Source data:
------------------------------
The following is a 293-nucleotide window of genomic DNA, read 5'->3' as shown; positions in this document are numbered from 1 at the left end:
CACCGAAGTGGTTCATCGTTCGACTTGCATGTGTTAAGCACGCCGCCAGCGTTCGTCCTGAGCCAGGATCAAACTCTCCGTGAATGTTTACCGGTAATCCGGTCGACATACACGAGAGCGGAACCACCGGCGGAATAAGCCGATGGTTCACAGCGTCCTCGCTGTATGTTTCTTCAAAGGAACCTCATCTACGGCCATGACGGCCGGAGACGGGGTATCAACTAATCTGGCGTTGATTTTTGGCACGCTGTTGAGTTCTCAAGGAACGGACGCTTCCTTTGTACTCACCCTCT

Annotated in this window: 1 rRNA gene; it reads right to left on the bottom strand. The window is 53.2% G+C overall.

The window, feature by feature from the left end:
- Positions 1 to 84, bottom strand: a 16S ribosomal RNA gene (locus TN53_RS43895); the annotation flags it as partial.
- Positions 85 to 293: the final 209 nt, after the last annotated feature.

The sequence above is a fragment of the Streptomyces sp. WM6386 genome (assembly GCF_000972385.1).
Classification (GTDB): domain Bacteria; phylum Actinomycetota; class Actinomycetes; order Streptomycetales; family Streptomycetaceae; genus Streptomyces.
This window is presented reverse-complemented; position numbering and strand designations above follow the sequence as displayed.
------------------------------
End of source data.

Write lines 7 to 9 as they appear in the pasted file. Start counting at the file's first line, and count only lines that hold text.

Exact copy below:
The sequence above is a fragment of the Streptomyces sp. WM6386 genome (assembly GCF_000972385.1).
Classification (GTDB): domain Bacteria; phylum Actinomycetota; class Actinomycetes; order Streptomycetales; family Streptomycetaceae; genus Streptomyces.
This window is presented reverse-complemented; position numbering and strand designations above follow the sequence as displayed.